Amidst the growing popularity of telemedicine apps, therein lies another problem – that of the MCs or medical certificates, albeit the electronic version. However, there has been some concerns with regards to their validity.
According to a statement made on 14 September, the Ministry of Health (MOH) has clarified that doctors who give out the electronic medical certificates (MC) through follow the proper procedures and ensure they are appropriately issued.
In a separate interview with Channel NewsAsia, a MOH spokesman also stressed the need for proper checks and the need for regulations to be followed.
“The issuance of a medical certificate by a doctor, regardless of whether it is in a paper or electronic format, carries with it the responsibility to ensure that the patient requires it on proper medical grounds and that such grounds have been arrived at through comprehensive clinical assessment,” he said.
In the same interview he further explained, “When medical certificates are generated electronically and where doctors are in control of the systems, doctors must ensure that there are security protocols to prevent fraudulent issuance of the certificates.”
Over the past few years, telemedicine has become more popular especially with the advent of the smart phone. The term ‘telemedicine’ is wide ranging but generally covers consultation with a doctor or healthcare provider in any form via phone, text, or video. With this, you can now have a doctor’s appointment via video call, get a prescription filled through a mobile app, and even see a therapist virtually. Some of the popular apps include Doctor on Demand, Pingmd and Healthtap. With these telemedicine apps for your iPhone or Android, you can literally have a doctor in the palm of your hand.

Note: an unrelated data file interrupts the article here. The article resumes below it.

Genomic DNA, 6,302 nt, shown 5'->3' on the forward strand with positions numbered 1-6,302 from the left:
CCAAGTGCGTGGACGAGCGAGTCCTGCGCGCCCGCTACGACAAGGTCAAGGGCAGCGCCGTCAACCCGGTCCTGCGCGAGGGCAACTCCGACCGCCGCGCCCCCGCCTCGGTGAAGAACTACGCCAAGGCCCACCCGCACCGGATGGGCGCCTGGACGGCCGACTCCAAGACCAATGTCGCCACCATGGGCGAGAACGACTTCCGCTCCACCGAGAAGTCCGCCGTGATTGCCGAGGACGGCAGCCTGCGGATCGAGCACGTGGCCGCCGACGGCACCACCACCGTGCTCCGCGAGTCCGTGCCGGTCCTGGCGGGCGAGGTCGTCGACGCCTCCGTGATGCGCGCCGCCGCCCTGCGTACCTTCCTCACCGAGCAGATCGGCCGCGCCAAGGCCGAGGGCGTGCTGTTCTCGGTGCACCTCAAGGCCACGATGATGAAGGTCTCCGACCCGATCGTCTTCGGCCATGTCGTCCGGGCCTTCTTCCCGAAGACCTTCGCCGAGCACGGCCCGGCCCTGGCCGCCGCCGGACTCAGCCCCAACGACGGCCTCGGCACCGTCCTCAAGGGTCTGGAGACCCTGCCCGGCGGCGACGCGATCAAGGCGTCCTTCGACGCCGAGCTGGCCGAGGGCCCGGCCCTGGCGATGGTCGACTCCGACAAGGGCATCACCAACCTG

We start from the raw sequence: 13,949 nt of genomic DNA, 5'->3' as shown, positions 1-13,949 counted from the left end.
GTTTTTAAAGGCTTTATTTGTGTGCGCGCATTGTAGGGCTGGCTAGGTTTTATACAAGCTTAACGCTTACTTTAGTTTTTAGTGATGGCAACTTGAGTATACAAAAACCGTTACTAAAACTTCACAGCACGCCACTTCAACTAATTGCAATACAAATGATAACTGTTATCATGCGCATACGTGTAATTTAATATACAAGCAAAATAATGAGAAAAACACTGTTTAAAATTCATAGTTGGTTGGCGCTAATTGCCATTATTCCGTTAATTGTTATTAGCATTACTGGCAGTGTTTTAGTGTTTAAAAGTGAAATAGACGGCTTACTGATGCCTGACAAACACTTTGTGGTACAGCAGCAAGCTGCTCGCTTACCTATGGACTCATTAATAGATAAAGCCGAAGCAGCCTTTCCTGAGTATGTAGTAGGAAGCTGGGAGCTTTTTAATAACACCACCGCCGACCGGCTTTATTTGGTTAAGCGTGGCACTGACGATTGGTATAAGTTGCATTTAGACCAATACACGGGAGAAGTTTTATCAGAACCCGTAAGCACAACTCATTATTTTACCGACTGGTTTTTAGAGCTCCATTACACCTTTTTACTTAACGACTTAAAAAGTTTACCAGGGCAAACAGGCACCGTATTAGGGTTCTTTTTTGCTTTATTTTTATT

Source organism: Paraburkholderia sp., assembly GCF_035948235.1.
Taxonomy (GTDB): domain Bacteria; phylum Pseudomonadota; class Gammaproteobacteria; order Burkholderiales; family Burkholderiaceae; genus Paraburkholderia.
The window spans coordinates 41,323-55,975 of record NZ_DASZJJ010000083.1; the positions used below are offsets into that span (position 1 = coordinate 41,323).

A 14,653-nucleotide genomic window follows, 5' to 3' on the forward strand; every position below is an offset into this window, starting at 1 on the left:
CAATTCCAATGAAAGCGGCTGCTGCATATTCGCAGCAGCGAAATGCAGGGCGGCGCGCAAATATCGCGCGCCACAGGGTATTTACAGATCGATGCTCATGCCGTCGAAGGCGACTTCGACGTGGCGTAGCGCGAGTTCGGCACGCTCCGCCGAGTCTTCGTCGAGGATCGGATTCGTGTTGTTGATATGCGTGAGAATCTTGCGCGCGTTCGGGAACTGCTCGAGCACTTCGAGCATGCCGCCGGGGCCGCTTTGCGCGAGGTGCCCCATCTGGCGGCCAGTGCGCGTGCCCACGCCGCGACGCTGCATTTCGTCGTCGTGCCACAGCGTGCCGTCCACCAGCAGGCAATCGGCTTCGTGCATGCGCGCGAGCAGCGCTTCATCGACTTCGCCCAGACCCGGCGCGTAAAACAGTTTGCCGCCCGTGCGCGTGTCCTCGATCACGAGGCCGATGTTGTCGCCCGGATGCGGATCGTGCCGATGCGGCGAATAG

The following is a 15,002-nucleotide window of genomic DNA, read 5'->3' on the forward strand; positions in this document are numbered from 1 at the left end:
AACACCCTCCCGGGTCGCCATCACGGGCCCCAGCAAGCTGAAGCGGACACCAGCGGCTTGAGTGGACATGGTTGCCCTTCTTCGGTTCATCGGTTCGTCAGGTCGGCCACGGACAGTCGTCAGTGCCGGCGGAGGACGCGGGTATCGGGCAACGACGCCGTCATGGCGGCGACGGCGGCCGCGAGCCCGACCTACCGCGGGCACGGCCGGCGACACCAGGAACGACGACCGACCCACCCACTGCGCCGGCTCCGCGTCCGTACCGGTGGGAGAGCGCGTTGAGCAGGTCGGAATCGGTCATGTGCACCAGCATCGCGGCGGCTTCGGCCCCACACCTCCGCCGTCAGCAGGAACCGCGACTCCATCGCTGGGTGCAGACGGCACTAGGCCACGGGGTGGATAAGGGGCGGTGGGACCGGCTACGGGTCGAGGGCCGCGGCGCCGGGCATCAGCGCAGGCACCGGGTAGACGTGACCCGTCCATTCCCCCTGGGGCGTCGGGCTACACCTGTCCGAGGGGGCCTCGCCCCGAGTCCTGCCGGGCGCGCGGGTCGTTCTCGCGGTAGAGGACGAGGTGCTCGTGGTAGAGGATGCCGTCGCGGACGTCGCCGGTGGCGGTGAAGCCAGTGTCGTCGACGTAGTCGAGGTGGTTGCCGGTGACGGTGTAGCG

With the popularity of telemedicine apps in Singapore, consumers have wondered if MCs issued through virtual consultations (VCs) will be as credible as those issued when a patient visits a doctor’s clinic. To that end, MOH noted that it is the onus of the doctor to ensure that they uphold the quality of care given and behave professionally at all times. At the same time, patients should also note that there will be situations where a face-to-face consultation would be needed for a more thorough assessment of their condition. In this case, VCs might not be appropriate.
However, various health professionals admitted that VCs would enable patients to remotely consult their doctors, saving them travelling time and costs as well as waiting time at hospitals, which could benefit patients who have trouble moving around. Patient safety, however, remains at the forefront.
MOH said healthcare providers should refer to the National Telemedicine Guidelines, issued in 2015, for best practices guidelines on delivering telemedicine services safely and accurately.
According to the guide, “any telemedicine service must be provided as part of a structured and well-organized system, and the overall standard of care delivered by the system must not be any less compared to a service not involving telemedicine”.